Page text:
Who expected Raul Ibanez to be leading the Mariners in home runs on June 24? Anyone? If I had told you that Ibanez would be leading the team in dingers at this point, would you expect Jack Zduriencik and Eric Wedge to still have their jobs? Wouldn't that be a sign of disaster with the likes of veteran addition Mike Morse, and youngsters like Jesus Montero?
To a degree, it is true that the offense has experienced a mild implosion (at least mild by recent Mariners history). Zduriencik and Wedge are on hot seats too, though people disagree how hot they are. There are problems with this season that have let Ibanez rise to the top of the home run leadersboard.
However, just citing the shortcomings of others sells Ibanez short. He is in the middle of an unexpected season that could be borderline historic.
Ibanez hit three (?!) home runs over the weekend, all crucial blasts that tied the games or gave the Mariners the lead. His 17 home runs this season are already the 9th most ever for a slugger 41 years or older. The most a hitter as old as Ibanez has ever hit in a season is 29 (Ted Williams, arguably the greatest hitter of all-time), which is within reach for Ibanez if he continues to play as much as he has and hit dingers at his current rate.
Now, the catch is that Ibanez is likely to slow down. A lot. Common sense dictates that he has been on a run nobody saw coming, and batted ball stats agree. A whopping 22.7% of Ibanez's fly balls have gone for home runs in 2013, well above his career average of 13.2% - and mind you that Ibanez's career average largely includes years where he wasn't 41 years old.
Then again, Ibanez has never tried to hit home runs like he has this year. He has completely changed his approach at the plate. Right now, Raul is walking in 5.6% of his plate appearances, which would be his lowest rate since 1998 if that holds. He is also striking out in 25% of his plate appareances, which would surpass his previous career high of 23.1% (set in 1997 with only 26 plate appearances that whole season).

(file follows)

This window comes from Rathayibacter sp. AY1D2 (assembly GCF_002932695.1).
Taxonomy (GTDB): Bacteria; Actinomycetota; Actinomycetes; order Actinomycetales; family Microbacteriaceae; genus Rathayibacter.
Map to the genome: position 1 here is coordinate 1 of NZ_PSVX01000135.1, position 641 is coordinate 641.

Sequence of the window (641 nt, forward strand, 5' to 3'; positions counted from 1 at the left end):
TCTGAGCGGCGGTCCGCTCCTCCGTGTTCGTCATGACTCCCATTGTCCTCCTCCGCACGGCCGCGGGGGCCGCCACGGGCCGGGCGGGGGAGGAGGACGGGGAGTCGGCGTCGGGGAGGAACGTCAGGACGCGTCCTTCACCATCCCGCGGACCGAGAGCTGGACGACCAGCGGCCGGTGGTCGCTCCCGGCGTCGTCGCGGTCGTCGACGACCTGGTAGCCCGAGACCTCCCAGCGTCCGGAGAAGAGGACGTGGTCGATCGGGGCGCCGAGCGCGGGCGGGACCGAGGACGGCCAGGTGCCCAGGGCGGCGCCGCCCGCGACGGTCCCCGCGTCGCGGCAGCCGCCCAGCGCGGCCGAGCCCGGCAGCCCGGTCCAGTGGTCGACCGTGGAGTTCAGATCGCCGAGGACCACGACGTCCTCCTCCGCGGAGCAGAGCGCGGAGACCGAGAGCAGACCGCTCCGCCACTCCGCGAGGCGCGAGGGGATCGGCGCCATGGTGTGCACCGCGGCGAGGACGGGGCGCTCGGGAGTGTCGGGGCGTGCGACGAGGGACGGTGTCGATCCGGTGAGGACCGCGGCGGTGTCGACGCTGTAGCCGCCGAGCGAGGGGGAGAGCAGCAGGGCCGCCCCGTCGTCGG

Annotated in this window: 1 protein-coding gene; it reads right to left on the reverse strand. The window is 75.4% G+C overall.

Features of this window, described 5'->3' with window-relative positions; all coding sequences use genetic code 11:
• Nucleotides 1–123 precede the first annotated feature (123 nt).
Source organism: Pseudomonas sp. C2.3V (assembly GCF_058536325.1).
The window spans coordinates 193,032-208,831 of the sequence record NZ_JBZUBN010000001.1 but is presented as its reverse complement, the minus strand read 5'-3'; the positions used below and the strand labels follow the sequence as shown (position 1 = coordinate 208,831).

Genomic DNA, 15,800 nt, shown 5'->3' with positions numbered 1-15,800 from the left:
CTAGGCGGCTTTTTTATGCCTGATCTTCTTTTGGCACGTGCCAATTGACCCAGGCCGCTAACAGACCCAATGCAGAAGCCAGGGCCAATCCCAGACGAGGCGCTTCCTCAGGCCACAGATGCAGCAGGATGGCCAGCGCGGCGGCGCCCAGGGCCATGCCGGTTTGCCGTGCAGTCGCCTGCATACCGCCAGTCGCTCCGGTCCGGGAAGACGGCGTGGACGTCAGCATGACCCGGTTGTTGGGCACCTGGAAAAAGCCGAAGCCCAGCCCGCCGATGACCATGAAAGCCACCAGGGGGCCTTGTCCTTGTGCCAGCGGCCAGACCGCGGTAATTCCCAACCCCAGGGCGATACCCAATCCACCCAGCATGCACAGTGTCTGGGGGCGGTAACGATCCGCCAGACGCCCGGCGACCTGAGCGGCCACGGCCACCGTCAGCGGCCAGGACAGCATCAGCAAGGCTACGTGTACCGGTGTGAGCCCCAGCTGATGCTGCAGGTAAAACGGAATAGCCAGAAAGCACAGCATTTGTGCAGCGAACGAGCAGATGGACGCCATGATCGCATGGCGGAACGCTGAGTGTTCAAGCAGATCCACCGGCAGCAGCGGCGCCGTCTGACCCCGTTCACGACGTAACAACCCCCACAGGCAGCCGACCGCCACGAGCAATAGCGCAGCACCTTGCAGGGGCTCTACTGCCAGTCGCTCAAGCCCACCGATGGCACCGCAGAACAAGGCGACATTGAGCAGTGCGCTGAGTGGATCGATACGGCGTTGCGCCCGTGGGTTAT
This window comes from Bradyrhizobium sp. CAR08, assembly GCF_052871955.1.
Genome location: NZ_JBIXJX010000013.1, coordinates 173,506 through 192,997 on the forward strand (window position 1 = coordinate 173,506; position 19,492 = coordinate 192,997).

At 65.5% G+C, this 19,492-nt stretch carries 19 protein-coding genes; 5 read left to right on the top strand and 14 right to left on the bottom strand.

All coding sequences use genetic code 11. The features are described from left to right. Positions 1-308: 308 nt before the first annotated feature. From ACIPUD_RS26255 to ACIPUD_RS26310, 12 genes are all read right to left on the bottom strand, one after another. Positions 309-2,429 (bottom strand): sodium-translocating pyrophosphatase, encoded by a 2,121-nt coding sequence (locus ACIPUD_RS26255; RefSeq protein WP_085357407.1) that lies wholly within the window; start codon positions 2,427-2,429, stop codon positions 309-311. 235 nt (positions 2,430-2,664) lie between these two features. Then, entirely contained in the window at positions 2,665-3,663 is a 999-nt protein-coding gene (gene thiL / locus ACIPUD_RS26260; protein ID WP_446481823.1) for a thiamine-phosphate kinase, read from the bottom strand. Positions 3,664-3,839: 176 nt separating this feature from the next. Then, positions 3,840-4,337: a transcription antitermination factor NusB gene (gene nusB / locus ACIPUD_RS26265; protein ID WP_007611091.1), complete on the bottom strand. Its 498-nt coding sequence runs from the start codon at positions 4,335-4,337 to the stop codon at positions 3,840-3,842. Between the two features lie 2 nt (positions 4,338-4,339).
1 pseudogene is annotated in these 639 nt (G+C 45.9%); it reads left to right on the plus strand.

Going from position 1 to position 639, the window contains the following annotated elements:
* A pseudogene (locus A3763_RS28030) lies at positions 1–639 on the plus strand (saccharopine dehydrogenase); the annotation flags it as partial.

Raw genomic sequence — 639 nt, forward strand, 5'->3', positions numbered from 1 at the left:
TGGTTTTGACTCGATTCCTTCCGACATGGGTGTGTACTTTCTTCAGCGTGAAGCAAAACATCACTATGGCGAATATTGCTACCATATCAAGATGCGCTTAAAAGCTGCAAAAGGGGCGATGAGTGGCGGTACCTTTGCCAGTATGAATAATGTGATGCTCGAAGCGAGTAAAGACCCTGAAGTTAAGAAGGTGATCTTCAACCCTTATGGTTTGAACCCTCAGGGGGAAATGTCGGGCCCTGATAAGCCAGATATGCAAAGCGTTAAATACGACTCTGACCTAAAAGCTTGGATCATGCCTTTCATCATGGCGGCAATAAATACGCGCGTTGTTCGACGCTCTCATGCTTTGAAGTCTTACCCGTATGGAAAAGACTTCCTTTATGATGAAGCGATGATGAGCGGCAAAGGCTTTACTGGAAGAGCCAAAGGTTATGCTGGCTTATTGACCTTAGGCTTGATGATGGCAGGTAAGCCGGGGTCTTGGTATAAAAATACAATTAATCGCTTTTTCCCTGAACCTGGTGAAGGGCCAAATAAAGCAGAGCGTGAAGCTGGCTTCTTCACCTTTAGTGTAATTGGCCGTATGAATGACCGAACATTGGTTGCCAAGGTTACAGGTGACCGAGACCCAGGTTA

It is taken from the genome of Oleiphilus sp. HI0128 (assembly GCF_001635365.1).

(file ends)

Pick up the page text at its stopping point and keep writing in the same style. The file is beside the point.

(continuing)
Ibanez's batted ball profile is different too, even beyond his percentage of fly balls going for home runs. His ground ball rate is 35.3% (his season low coming into this season was 40.6% in 2008) and fly ball rate is at 44% (his season high coming into this season was 41.7%, set in 2009). In fact, Raul Ibanez has hit more ground balls than fly balls every season in his career until this one.
Zduriencik talked in the offseason about how he wanted to add some punch to the Mariners lineup, and apparently Raul Ibanez listened. Ibanez is more aggressive than he has ever been in his career, swinging and missing more than ever before, and hitting more fly balls with fewer ground balls than ever before too. Raul, quite simply, is swinging for the seats every time he comes to the plate, at least in a way he has never done before.
For three months, the approach has worked for Ibanez. Father time and/or regression are bound to catch him at some point, but they haven't yet. Maybe there is less regression to come than any of us would expect. Ibanez has made some significant tradeoffs to hit more home runs. He is a one-dimensional player at this point with all of his limited value tied up in dingers, and the numbers suggest this has been a surprisingly conscious choice by Ibanez.
According to Fangraphs, Ibanez has been worth 0.0 WAR so far, even with the dingers. He is a replacement level player. The Mariners, in theory, could purchase the contract of just about any AAA outfielder and get similar production.
But there aren't any AAA outfielders that are 41 years old, hitting dingers in their third tour of duty with the Mariners. Raul Ibanez is on pace to produce one of the more historic and memorable 0.0 WAR seasons of all-time.
Pointless? Arguably, but I'd argue not.
In another season where the playoffs already look like a distant dream, it's hard to find things that matter during this season. Raul Ibanez and his geriatric drives are unexpected, and it matters that he hits them this year so that they count toward his home run total right now.
Ironically, as the stress of wins and losses matter less to the 2013 Mariners, Ibanez's quirky quest can be appreciated even more. Raul's overall package doesn't provide much value towards wins and losses, but 2013 is looking more and more like yet another season where we Mariners fans will have to find meaning beyond the standings. Right now, the Mariners have a 41-year-old Raul Ibanez chasing the ghost of a 41-year-old Ted Williams. That's cool - not worth sacrificing a pennant chase for, but in the absence of a playoff hunt? Ibanez's chase is something.
A contender could easily acquire Ibanez to bolster their bench down the stretch and in the playoffs. However, I hope Raul stays and stays in the Mariners lineup, so that I can keep rooting for his dingers. They even help the Mariners win from time to time.